Habs prep for Hurricanes with relaxed attitude

Peter Koutroumpis, Triangle Sports Network
Peter Koutroumpis, Triangle Sports Network

RALEIGH, N.C. – As both the Carolina Hurricanes and Montreal Canadiens held full practices at PNC Arena on Monday, the method of preparation for the game they used was different but intended to achieve the same result.

After suffering a 5-2 loss to the Toronto Maple Leafs on Sunday, Carolina coach Kirk Muller ran practice as usual with some line adjustments and kept his players focused on crisp passing and fine-tuning their shooting on goaltenders Cam Ward and Justin Peters.

Going winless for the past five games, the Hurricanes (14-16-9) will begin the game only three points out of third place in the Metropolitan Division standings, but their chances to stay that close much longer will slip away if more wins don’t accumulate soon and more often.

“We can’t get frustrated,” Muller said.

“At the end of the day, we’ve gotta’ get results. I think the message for us is we’re playing good hockey, but the results aren’t there in the end. Quite simply, we’ve gotta’ go back to where we started the season at the beginning where we were checkers and we played well without the puck. We gave ourselves a chance win all these tight games and we gotta’ get back to that mentality and when they opportunities are there, we’ve gotta’ capitalize on them.”

In a similar situation, Montreal traveled to Raleigh following a tough 4-1 loss to the Florida Panthers on Sunday.

Sitting in third place in the Atlantic Division, Montreal (23-14-3) hasn’t hit the consistent stride that it wants to either, but head coach Michel Therrien took a different approach to how his team would prepare for its game against Carolina.

Instead of punishing his players with a grueling workout, Therrien engaged them in a relaxed, yet competitive session.

He was questioned if he had lost his coaches handbook.

“After a game like last night, aren’t you supposed to bag skate them?,” a team beat reporter asked.

Therrien responded with a chuckle and replied,“what is important I believe, is the spirit of the hockey team, and to make sure for us as a coaching staff to bring a good atmosphere with the players.”

“Last night, everyone was frustrated. The players were frustrated. The coaching staff, the same thing, so we were all disappointed. We thought that this morning was a good time to play a little game and have a lot of fun. I think the guys had a lot of fun today.”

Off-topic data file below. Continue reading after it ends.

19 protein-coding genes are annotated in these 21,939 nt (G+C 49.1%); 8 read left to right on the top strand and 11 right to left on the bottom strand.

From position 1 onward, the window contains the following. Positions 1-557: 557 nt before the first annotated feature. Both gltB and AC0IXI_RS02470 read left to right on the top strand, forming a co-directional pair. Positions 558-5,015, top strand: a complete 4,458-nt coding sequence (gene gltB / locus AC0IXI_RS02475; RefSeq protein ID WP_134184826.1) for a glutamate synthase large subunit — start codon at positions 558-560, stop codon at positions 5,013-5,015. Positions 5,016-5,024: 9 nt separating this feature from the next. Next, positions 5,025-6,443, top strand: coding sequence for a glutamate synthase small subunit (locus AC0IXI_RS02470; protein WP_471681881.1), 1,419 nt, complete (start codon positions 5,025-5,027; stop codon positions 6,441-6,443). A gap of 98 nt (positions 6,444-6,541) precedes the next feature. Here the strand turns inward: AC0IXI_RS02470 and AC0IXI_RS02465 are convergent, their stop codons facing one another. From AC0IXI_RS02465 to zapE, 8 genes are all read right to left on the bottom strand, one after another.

For defenseman P.K. Subban, the opportunity to let off some steam with his teammates while still working to keep their game-situation skills sharp was important.

“It’s good to be able to play games like that in practice,” Subban said.

“You don’t see that too much in pro, but you can see guys are still competitive. Guys wanna’ win, but it was fun.”

He continued on to point out what a change of pace does for the atmosphere in the dressing room and interaction amongst the players.

“I think that especially in sports, whether you’re going through good times and bad times, it’s important to have guys wanting to be at the rink and wanting to be around each other,” Subban said.

“We’ve got a good group of guys in here. It’s always fun to be able to do that. Sometimes you practice things over and over again. It’s just a matter of getting your mind off things, having fun, and coming back with a fresh kind of feeling. I think that’s what we’re hoping for tomorrow – have a good pregame skate – and get back to doing what we do best.”

Having used that method of pressure relief for his players throughout his coaching career, Therrien pointed out that there was a limit to doing it.

“You don’t want to do it too often, but you gotta’ surprise the players,” he continued.

“We called a meeting before practice. They weren’t quite sure what direction we were gonna’ go, so when we said we were going to play that game and they made that draft (of teams), it was fun.”

As both Muller and Therrien continued to work to get their teams headed in a consistently winning direction, it was evident that regardless of which side of the rink the message came from or in what language it was spoken, it was the same.

“It’s a long season, they’re all big games, you know,” Therrien concluded.

“They’re fighting to make the playoffs, and for us it’s the same thing. We’re part of a group that wants to make the playoffs, so every game in the NHL, they’re all tough to play.”